No D.C. United players are headed to Brazil for the World Cup, but on many days during the month-long tournament, they will gather around the big-screen TV in the locker room at RFK Stadium to watch soccer’s quadrennial jamboree unfold.
Fernandez, 28, said he attended U-19 and U-20 national team camps with current senior members Juanfran, Raul Albiol, Sergio Ramos, David Silva and Fernando Llorente.
He might cross paths with them in the tunnels of FedEx Field on June 7 during a doubleheader featuring a Spain-El Salvador friendly and United’s MLS match against the Columbus Crew.
Will Spain’s international dynasty continue in Brazil?
“It’s possible Spain will fight for the trophy but it’s going to be difficult with Germany, Brazil and Argentina in the competition,” said the first-year MLS player.
Four years ago, while on summer break with Spanish club Racing Santander, Fernandez watched the World Cup in the northern coastal city, his home town. After a half-century of false hope, Spain raised the trophy.
“It lifted a great weight off of Spain’s shoulders, to finally take that last step,” he said.
Fernandez’s earliest World Cup memory was Luis Enrique, the new FC Barcelona coach, getting his face bloodied by Mauro Tassotti’s elbow in a quarterfinal loss to Italy at the 1994 tournament in Foxborough, Mass.
Neal grew up in Leicester, England’s East Midlands. His father Dave was actually fond of Italian soccer. He would encourage his son to watch Serie A matches with him on Sunday afternoons.
“He used to think tactically and technically they were great,” the younger Neal said. “He appreciated the way they played.”
Neal, 32, was a child when Diego Maradona’s infamous Hand of God ruined England’s hopes at the 1986 World Cup. “When I associate England with the World Cup,” he said, “I always remember the Hand of God.”
Neal recalled marveling at Michael Owen’s breathtaking performance against Argentina at the 1998 World Cup in France.
He attended at least three England friendlies in his early years, but spent most of his free time playing. “I played more than I watched, every day and every night, always training and playing with friends.”
He and Ben Foster, one of England’s three goalkeepers set for Brazil, were at Stoke City at the same time, although Foster went on loan several times before signing with Manchester United.
How will England fare in Brazil?
“England will manage to scrape through the group and that is as far as it goes,” Neal said. “They will be on the next flight after the U.S. [laughing] Both are in tough groups. I like England’s side but I don’t think it’s for the right here and now. Four years down the line, maybe they have a better chance with all of these young guys.”
He will also keep a close eye on the U.S. squad.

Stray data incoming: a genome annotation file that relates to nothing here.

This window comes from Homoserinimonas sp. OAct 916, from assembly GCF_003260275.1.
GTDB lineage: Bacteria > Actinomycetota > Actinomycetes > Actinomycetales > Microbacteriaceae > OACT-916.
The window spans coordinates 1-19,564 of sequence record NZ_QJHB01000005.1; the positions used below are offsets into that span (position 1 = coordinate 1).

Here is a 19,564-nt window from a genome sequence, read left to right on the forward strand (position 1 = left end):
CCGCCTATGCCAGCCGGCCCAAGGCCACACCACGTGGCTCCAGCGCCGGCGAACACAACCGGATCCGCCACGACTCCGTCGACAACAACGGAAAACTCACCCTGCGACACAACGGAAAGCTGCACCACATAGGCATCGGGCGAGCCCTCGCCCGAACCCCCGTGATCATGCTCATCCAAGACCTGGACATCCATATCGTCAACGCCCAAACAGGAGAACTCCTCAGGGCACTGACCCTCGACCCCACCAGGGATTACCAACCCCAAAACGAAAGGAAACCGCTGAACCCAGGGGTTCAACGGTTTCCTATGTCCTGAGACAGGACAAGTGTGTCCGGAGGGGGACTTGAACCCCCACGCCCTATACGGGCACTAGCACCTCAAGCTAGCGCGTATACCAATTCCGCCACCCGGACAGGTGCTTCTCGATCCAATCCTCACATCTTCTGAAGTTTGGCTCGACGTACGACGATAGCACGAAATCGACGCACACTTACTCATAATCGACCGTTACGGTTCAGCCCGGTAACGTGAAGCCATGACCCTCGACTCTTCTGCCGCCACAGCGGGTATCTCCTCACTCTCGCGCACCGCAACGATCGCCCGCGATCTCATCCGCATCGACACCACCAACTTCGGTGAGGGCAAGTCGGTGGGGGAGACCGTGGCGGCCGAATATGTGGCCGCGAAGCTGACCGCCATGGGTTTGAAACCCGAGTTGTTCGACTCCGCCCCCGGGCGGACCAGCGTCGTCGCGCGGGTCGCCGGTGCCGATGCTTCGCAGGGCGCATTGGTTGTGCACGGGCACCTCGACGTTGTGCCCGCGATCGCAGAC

“I am intrigued to see how all this goes with all that has gone on with Klinsmann in charge and the player selection,” he said.
Espindola, 29, is from a rural town in central Argentina. In an interview last month, he remembered gathering around a TV with family at home or a restaurant to watch the World Cup. He was too young to remember Argentina excel at the 1986 and ‘90 tournaments but, like all aspiring players, was mesmerized by the national team. (Espindola was battling illness this week and not available to share his opinion on the current squad.)
Concina was born in Italy, raised and schooled in Canada, and employed as a player, scout and assistant coach in Italy. He joined United’s staff this season.
While with Napoli, he worked with two players on Italy’s World Cup preliminary squad, forward Lorenzo Insigne and defender Christian Maggio. Napoli was also the breeding grounds for Uruguayan stars Edinson Cavani (now at Paris Saint-Germain) and Walter Gargano (Parma loan). Brazilian-bound players for Colombia and Switzerland were also at Napoli during his tenure.
Concina was at a Canadian under-21 camp at Vancouver in 1982 when Italy won the World Cup for the first time since 1938. He and two German professors from the University of British Columbia, where the team was housed, volleyed taunts during the final, won by Italy, 3-1, in Madrid.
As for this year’s Azzurri squad, “If we don’t go through the group stage again, it’s a nightmare. I think they will go far. I would be happy with a semifinal. Depends on the matchups. … The whole country is counting on the Italo-Americano, Giuseppe Rossi,” who was born in New Jersey and chose to play for Italy instead of the United States.
“Italy is my first team, but the United States is my second team,” Concina said. “If they do well, it’s good for our league.”
United Coach Ben Olsen will lead the American cheers in the RFK locker room. He and forward Eddie Johnson were members of the 2006 U.S. World Cup squad in Germany.
Twenty years ago, Olsen attended the historic U.S.-Colombia match at the Rose Bowl. At the time, the central Pennsylvania native was in the San Diego area attending a youth national team camp. The U.S. Soccer Federation provided tickets. The group sat behind one of the goals. Olsen remembers Marcelo Balboa’s audacious bicycle kick missing the net by a whisker.
“That was one of my first real soccer games,” he said. I was from [blue-collar] Middletown, Pa. — when would I see a game in person? I didn’t even watch the World Cup in 1990 on TV. I probably watched a couple games, but nothing I remember. My town wasn’t buzzing. They didn’t care about the World Cup. If I told them I was going to watch the World Cup, I would get my ass beaten.
“The buzz and exposure of soccer wasn’t like it is now.”
As for the Americans’ chances in the Group of Death next month …
“I certainly think we can get out of the group. It’s going to be extremely difficult but it’s doable. The low expectations will help. I can see us seeing the quarterfinals. You heard it here first.”